The real-life kidnapping that inspired KIDNAP & RANSOM

by Michelle Gagnon

My fourth book, KIDNAP & RANSOM, was released on November 1st. And unlike my last thriller, this time a real-life kidnapping sparked the initial idea for the story.

While researching border issues for THE GATEKEEPER in December of 2008, I stumbled across an article on the kidnapping of Felix Batista. Batista was a security consultant for ASI Global (if you saw the film PROOF OF LIFE, this was the same job held by Russell Crowe’s character).

Batista personally negotiated the release of more than a hundred hostages over the course of his career. That December he was in Saltillo, Mexico, offering advice on how to handle the uptick in abductions for ransom. While dining with local businessmen one evening, Batista excused himself from the table to take a phone call. On his way out of the restaurant to get better reception, he handed his companions his laptop and a list of phone numbers in case he didn’t return (this was a man who clearly knew you can never be too careful). Moments later, an SUV pulled to the curb and Batista was forced inside. He hasn’t been seen or heard from since.

The irony of the story grabbed me—the hero becoming the victim, an expert suddenly forced into the position he’d saved so many people from. Stranger still, his kidnapping wasn’t proceeding normally—there was no ransom demand, and no one claimed responsibility for seizing him. It was a true mystery. (And over the next two years, kidnappings and cartel violence in Mexico became increasingly rampant, spilling over the border to such an extent that related articles appeared in the U.S. media nearly every day.)

So I set off to find out more about narcocartels south of the border, and about kidnappings in general. I fixed on Los Zetas, mainly because their backstory was fascinating. Los Zetas is a gang comprised mainly of former Mexican Army soldiers. They were part of an elite brigade, comparable to the Army Rangers, trained in special operations techniques by the best in the business at Fort Benning in Georgia. Upon returning to Mexico, they promptly left the Army and went to work for the Gulf Cartel. Eventually, they branched off on their own, wresting control of drug trafficking operations from rival cartels. In recent years Los Zetas have become increasingly involved in kidnappings, murder-for-hire, extortion, money laundering, human smuggling, and oil siphoning. They’re suspected of killing the 72 migrants found in a mass grave in Tamaulipas last August, and of the murder of American David Hartley on Falcon Lake last September. The DEA considers Los Zetas to be the most violent paramilitary enforcement group in Mexico.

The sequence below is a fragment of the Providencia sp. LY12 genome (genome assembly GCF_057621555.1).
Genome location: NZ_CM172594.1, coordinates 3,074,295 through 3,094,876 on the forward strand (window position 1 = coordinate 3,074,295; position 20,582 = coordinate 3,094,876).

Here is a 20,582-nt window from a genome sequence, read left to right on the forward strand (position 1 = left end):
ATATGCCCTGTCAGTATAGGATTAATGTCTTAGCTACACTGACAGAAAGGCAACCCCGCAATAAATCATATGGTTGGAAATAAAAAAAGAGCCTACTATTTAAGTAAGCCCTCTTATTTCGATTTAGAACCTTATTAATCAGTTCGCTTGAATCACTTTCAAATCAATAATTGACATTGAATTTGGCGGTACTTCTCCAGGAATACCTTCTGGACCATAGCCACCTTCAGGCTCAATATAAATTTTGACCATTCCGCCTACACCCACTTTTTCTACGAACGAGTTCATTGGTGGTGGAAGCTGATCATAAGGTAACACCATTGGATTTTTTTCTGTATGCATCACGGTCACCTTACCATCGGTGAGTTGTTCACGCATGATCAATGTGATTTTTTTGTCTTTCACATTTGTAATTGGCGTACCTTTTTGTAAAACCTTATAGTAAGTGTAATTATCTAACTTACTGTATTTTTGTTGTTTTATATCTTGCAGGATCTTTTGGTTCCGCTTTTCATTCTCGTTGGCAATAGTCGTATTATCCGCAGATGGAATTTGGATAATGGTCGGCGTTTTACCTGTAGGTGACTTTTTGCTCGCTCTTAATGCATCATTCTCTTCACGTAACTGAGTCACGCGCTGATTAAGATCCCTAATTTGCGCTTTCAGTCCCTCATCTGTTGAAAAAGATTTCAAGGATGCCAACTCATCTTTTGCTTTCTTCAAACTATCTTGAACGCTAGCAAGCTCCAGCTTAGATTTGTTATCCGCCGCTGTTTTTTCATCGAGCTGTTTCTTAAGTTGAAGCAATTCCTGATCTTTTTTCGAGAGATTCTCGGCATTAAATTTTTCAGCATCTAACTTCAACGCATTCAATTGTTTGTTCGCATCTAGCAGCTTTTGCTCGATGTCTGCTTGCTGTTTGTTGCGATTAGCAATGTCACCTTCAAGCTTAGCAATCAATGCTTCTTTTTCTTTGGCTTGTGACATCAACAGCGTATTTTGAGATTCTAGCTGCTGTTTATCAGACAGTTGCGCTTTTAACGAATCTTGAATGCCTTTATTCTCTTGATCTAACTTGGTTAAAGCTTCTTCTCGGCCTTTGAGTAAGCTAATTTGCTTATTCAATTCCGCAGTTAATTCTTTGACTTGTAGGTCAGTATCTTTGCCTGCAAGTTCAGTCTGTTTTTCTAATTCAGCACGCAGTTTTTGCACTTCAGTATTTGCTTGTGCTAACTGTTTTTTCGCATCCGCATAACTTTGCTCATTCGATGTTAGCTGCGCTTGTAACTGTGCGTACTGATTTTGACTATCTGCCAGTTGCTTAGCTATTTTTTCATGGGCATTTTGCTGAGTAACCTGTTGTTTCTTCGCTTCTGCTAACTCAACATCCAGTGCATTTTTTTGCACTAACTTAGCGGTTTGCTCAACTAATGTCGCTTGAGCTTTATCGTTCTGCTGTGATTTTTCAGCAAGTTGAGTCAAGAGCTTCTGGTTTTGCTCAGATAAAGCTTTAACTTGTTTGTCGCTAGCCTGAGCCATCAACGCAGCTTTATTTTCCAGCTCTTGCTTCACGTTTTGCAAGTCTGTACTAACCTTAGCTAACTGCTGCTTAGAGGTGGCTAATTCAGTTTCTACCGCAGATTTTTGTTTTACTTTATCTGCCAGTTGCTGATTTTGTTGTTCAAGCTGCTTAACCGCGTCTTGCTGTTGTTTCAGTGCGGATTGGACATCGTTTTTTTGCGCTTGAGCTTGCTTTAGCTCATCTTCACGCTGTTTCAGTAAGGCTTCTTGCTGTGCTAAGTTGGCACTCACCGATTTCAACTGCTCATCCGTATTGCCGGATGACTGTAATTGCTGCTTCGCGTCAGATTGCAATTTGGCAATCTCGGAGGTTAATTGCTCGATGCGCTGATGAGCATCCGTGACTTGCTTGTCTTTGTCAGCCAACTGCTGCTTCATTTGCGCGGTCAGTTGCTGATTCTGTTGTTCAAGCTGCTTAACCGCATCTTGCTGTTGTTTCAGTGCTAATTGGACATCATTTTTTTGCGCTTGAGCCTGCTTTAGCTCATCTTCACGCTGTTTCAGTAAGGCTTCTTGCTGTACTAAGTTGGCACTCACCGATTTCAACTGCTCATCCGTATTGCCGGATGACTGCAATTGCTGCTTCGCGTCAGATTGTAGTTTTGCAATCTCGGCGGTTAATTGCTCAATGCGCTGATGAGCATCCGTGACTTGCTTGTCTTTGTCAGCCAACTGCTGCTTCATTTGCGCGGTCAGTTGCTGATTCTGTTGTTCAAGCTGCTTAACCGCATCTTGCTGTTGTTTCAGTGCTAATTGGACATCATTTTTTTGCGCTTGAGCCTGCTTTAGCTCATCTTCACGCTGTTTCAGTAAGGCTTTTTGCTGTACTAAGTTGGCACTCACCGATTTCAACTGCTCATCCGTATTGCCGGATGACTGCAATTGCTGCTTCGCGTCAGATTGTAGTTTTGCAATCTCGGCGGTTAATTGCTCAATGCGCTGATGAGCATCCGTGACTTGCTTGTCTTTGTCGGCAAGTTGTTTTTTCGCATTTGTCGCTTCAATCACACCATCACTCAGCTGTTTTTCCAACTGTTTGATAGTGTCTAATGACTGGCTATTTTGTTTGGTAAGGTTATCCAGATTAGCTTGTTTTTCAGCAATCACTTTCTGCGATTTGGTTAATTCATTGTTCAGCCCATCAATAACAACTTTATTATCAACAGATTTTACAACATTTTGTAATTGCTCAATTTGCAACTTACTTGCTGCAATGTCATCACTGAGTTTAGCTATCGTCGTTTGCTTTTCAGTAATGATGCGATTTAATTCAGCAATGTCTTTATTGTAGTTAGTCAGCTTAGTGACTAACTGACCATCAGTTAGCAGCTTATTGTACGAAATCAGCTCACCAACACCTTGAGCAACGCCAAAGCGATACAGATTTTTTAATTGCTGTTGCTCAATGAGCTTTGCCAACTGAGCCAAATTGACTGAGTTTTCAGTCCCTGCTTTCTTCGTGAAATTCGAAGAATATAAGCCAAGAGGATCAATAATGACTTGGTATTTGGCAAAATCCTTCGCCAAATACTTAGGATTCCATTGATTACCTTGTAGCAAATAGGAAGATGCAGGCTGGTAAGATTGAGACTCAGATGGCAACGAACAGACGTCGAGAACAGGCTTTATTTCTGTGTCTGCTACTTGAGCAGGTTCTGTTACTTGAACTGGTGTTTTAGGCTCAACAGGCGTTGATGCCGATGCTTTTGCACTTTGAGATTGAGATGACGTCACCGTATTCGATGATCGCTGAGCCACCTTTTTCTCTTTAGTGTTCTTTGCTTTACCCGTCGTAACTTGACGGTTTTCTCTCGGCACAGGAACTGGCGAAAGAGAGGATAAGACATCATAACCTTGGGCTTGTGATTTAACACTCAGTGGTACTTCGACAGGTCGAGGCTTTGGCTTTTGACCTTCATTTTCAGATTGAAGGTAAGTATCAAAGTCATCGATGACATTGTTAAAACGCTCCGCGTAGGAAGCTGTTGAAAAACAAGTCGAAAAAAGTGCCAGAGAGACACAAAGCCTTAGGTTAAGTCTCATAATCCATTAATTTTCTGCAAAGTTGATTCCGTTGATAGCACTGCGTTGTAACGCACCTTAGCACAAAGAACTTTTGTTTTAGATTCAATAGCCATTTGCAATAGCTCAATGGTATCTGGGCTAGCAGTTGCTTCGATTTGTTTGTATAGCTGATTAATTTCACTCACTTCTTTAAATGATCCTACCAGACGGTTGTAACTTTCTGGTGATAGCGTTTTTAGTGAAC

So when it came to villains, the choice was easy.

Last May, I attended the wedding of a friend from Mexico City who had helped tremendously with my research. At the reception, I was seated with some of his relatives. When they found out that my latest novel was set in their hometown, they were enthusiastic…until they heard the title.

“Oh, no,” one uncle said. “You cannot write about that. Mexico City is very safe.”

“Really?” I asked (in all sincerity, might I add). “I heard that most locals know at least one person who has been kidnapped.”

“Well, of course,” they all agreed. Every single person at the table knew someone who had been kidnapped. But as they explained, it’s much worse up north by the border with Texas. There, it’s really a problem.

Mexico is rapidly supplanting Iraq and Colombia as the kidnapping capital of the world. In the past decade, drug cartels and terror groups have seized upon kidnappings as a relatively low-risk source of financing. During a recent election in Russia, one political party’s entire campaign was funded covertly by ransom money.

Many kidnapping victims are held for months, or years. Some continue to be held even though their ransom has been paid. Many never make it home again.
I dedicated KIDNAP & RANSOM to them, and to people like Felix Batista who devote their lives to freeing them.

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